In 1987’s Hellraiser, Clive Barker’s first film as a director, you can already see the writer-turned director pushing against the constraints of the horror genre. The first half of the film is textbook 1980s horror film: an evil bastard named Frank meddles in dark powers, dies at the hands of creatures called Cenobites, and then comes back from the dead even more evil than before. He coerces his brother’s wife, who also happens to be his ex, into ...

Nightbreed Shuna Sassi
Midian Unmade
Nightbreed Group

If Someone Asks You if You’re a God, Do You Say Yes?


It’s a perennial question among comics fans: flight or invisibility? This is a simple test to see where your values are. If you answer flight, you’re a free-spirited romantic. Invisibility? You’re a skeevy perv not fit for human society. Insist that those choices suck, and that you want something really cool like invincibility or teleportation? Then your friends will just yell at you.

The real point of the question is to force you to make a choice, and live with the consequences. A thousand years ago, I taught a comics class, and one of the first things I drilled into my kids’ hopeful noggins was, yes, you can have any power you want. Anything. BUT. That power, no matter how awesome, will come with a weakness. This was disturbing to them, because they thought they’d signed on for a fun class about superheroes, and here I was forcing them to ...

La Primavera by Botticelli
Botticelli, Birth of Love
Nike of Samothrace

Talking Villainy at BEA: The Big Bad Theory with Charlie Jane Anders!

Big Bad Theory at BookCon 2015

You might expect a late-Sunday BEA panel to be a sedate affair, but The Big Bad Theory was anything but! Charlie Jane Anders, author of All the Birds in the Sky, moderated a lively discussion on the tropes of villainy with authors Ilana C. Myer, Scott Westerfeld, David Wellington, and Michael Buckley. If you’re trying to write a villain, these panelists have some excellent advice for you! Anders kicked things off by asking the audience to give her their best “villainous mwahahaha” – and the room responded with a truly terrifying enthusiasm.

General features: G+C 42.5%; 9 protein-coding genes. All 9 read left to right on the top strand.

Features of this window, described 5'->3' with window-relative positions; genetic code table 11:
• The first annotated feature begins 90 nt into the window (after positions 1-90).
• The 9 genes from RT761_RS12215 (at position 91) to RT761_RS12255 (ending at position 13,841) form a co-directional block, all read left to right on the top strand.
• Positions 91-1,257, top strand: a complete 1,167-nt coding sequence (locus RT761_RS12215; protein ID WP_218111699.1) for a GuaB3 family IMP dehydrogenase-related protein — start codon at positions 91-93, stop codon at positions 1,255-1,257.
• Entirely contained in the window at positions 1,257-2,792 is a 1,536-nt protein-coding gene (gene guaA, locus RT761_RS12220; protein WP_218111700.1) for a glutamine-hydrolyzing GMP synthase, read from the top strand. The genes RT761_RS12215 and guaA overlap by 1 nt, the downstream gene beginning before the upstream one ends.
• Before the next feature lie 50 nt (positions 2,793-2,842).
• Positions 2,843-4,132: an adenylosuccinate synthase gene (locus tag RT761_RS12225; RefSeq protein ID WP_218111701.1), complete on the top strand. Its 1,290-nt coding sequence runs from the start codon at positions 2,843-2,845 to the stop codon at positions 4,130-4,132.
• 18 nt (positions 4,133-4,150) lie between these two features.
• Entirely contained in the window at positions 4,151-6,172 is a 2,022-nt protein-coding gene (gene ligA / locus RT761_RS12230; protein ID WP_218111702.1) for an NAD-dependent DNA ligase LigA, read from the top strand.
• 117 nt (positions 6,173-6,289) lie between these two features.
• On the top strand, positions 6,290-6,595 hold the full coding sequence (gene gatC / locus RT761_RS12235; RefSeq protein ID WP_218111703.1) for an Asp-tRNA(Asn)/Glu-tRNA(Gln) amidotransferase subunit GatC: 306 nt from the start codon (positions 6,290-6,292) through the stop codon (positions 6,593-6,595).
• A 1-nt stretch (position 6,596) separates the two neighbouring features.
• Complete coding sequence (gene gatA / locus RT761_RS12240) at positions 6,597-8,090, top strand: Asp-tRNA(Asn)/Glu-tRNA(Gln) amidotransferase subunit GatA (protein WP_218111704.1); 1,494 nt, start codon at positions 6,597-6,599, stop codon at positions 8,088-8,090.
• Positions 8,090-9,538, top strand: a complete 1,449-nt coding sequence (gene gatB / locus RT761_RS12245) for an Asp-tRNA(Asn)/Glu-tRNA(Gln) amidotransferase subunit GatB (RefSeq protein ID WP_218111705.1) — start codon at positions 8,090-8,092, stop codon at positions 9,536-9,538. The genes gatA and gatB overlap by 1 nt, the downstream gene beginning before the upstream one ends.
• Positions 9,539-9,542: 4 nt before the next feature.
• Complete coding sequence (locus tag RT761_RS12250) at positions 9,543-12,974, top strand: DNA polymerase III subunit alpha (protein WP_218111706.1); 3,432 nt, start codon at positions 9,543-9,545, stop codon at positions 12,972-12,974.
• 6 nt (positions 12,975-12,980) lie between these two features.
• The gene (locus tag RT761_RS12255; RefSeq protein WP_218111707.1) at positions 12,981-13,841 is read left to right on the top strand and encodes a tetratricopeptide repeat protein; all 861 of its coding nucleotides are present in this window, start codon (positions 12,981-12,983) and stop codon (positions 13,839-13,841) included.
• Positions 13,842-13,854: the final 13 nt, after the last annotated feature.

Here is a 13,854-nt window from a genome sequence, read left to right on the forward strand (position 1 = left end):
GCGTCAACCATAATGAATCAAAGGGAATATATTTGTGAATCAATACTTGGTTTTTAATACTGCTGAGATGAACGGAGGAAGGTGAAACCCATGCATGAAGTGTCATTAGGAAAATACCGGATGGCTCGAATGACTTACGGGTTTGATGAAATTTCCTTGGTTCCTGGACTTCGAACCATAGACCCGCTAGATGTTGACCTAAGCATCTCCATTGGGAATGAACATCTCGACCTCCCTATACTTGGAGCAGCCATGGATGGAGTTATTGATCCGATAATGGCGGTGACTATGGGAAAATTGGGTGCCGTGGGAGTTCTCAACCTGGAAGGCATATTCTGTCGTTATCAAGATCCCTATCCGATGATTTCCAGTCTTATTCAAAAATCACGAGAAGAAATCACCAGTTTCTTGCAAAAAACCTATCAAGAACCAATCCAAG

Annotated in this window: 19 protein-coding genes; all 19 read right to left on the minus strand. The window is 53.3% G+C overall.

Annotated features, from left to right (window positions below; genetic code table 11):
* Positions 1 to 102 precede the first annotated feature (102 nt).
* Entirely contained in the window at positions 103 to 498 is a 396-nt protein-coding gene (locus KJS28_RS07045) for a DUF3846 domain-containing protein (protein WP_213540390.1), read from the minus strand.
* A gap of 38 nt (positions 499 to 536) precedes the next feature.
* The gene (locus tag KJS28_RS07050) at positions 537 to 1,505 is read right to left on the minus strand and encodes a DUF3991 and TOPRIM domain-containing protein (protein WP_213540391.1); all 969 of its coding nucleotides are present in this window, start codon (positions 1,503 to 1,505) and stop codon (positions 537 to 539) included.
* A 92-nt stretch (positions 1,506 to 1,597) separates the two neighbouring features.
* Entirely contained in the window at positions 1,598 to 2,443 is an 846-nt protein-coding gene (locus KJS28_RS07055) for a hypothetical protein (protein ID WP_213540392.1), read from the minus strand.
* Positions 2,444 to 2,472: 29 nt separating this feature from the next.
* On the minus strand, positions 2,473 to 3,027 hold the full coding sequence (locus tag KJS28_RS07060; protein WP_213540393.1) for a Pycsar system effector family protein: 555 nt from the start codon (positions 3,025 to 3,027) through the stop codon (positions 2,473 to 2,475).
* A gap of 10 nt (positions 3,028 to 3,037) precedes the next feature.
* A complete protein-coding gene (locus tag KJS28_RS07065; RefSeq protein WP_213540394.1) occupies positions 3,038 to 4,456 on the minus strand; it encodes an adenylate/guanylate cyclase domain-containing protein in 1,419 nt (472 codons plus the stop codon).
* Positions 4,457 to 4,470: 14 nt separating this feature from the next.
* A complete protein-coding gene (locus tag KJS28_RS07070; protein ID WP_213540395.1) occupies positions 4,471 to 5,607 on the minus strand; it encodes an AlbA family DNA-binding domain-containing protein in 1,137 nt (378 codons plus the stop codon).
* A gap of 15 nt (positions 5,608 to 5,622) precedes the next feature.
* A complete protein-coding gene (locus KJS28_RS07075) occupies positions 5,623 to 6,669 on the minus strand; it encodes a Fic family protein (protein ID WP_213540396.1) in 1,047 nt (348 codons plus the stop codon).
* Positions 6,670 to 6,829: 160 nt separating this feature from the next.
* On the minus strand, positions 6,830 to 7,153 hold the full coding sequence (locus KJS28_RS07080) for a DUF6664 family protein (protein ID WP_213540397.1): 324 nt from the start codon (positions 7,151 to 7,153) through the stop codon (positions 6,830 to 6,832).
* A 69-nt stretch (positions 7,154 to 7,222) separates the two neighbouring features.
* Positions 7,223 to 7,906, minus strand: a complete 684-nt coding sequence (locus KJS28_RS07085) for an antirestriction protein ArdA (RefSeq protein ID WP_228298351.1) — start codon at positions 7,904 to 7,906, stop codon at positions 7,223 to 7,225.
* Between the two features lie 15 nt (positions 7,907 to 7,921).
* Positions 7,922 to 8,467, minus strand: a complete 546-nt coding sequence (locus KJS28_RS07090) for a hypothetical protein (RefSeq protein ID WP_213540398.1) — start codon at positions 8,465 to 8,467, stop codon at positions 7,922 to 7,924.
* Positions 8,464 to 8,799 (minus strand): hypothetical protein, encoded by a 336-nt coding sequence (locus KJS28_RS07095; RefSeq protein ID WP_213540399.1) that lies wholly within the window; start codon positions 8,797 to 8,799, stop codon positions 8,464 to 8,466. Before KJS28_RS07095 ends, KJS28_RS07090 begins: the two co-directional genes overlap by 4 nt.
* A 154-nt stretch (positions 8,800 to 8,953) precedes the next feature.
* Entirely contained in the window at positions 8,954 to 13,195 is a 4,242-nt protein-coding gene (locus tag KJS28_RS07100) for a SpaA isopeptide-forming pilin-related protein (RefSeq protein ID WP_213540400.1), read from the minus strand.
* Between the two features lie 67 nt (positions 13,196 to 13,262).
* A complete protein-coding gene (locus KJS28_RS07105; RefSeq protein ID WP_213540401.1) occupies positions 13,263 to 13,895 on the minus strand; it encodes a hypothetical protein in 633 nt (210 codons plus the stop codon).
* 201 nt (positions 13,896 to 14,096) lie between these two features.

Anders began by asking the panelists to introduce themselves, and talk about their villains. David Wellington’s latest book is titled Positive, and his favorite villain is “a moving presence behind the scenes named Anubis. I’ve written 17 novels, but this one is my favorite, and this is the one you should buy.” Scott Westerfeld’s new ...

Should You Watch the Original Mad Max Trilogy?

Mad Max

The short answer is “Yes, of course, what the heck were you thinking not watching it?” But perhaps you need some convincing. Perhaps you missed Beyond Thunderdome each of the many times it was shown on a cable outlet, and are now leery of Tina Turner in a fright wig. Perhaps you think moviemakers couldn’t create a believable post-apocalyptic landscape in the (mostly) CGI-free days of the 1980s. Perhaps you just can’t with Mel Gibson. I understand. (Truly! Especially about that last one.) But I’m here to show you that the original Mad Max trilogy holds many wonders!

[Tina Turner’s hair is but one of them.]